The elder Edward had written his sermons in a nearby cabin overlooking the lake. As I was closing up the book to prepare to hike up the ridge to see it, an article from 1985 fell out. Sitting on the floor, I read that e.e. cummings’s unorthodox, unstructured style had put him out of favor with many other writers and poets of his time. Although initially largely self-published for this reason – his writings had been published in Harvard’s newsletters, where he’d studied – he was eventually published professionally with almost three thousand poems. He is still remembered for the eccentricity of his punctuation and untraditional word usage. With this in mind after dinner, my own idiosyncratic writing now a badge of honor, I took a seat inside the Inglenook and put my feet to the fire to create a list for updating materials – synopsis, intended audience, chapter summaries, a list of folks to ask to write a book jacket blurb, marketing plan, and the rest – to query more agents. I slept in my dream retreat overlooking Silver Lake that night, and woke to work at my laptop for another hour, with e.e. cummings drifting about, cheering me on in some wonderfully idiosyncratic and unconventional way. Now that we’d met, to borrow a phrase from a personal favorite of his poems, I’d carry him in my heart.

By the way, e.e. cummings was a pacifist who’d spent time in jail for his political actions. Chomsky would have approved. In fact, they would probably have been friends.






Thursday, May 6, 2021

A story about morphine's effect on my mother, a character in the book I'm shopping for publication, Chomsky and Me

Published in Stethoscopes & Pencils as:  Mama’s gonna buy you a Mockingbird (November, 2020)

My original title: "Health sCare"

On my fortieth birthday I made a personal pledge to connect more emotionally with my mother, Charlotte. I didn’t know what that would look like, but I promised myself I wouldn’t end up at her grave with irreversible regrets. So when she called me at work a few days before a scheduled kidney stone removal to tell me that a pre-op chest ex-ray had revealed a spot on her lung, I decided to go through it all at her side. We met with a surgeon who said that since she had been a smoker, there was a 70% chance that the spot was malignant, and surgery was the only way to find out.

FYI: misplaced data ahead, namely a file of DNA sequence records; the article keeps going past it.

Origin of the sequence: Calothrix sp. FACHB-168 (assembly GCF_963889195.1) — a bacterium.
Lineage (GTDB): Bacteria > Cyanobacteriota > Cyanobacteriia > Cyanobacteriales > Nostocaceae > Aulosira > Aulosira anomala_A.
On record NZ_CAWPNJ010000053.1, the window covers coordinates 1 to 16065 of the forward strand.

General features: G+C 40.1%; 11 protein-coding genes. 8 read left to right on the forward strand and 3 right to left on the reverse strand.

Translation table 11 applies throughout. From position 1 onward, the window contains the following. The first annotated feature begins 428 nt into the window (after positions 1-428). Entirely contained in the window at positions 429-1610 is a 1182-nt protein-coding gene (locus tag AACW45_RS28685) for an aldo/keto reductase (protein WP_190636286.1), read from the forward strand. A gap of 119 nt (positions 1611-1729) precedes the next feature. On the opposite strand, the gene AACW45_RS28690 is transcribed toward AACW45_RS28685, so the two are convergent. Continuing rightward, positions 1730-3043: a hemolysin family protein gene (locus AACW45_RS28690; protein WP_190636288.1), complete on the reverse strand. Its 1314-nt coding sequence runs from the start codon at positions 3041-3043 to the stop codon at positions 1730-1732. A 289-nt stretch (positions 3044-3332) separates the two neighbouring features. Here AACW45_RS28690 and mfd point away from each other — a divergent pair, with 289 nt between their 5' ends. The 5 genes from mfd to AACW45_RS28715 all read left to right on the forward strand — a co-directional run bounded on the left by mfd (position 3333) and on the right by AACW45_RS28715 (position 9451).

Other tests and visits followed. I decided at the last minute to join her at the hospital the day of her CT scan. When she saw me appear in the waiting room, she smiled, and said, “My body guard!” She didn’t show affection due to a tough upbringing, so her reaction touched me. Health scares could break down personal barriers.

The morning of her surgery when my partner and I showed up at her house, she called out, “Here’s my honor guard.” Her skin was pale and her eyes wide as her friend Bob drove us to the hospital for check-in. Before they wheeled her away, she handed me her raincoat, which bore a stringed nametag resembling a cadaver’s toe tag. I shook the thought away and kept my face down for an extra moment before kissing her goodbye. Bob, hating anything hospital-related went off to work.

My brother Ron drove in from New Jersey to join us, and we waited together, suspended in a sense of dread. Finally, the doctor came out to talk with us. In her ICU room, Ron tried to tell her the surgery’s outcome, but she waved him away. I leaned over and touched her arm. “Ma,” I said, “good news. There’s no cancer. The spot turned out to be a childhood Pleurisy scar.”

“Really? Are you telling me the truth?” she asked, unable to shake off her fear.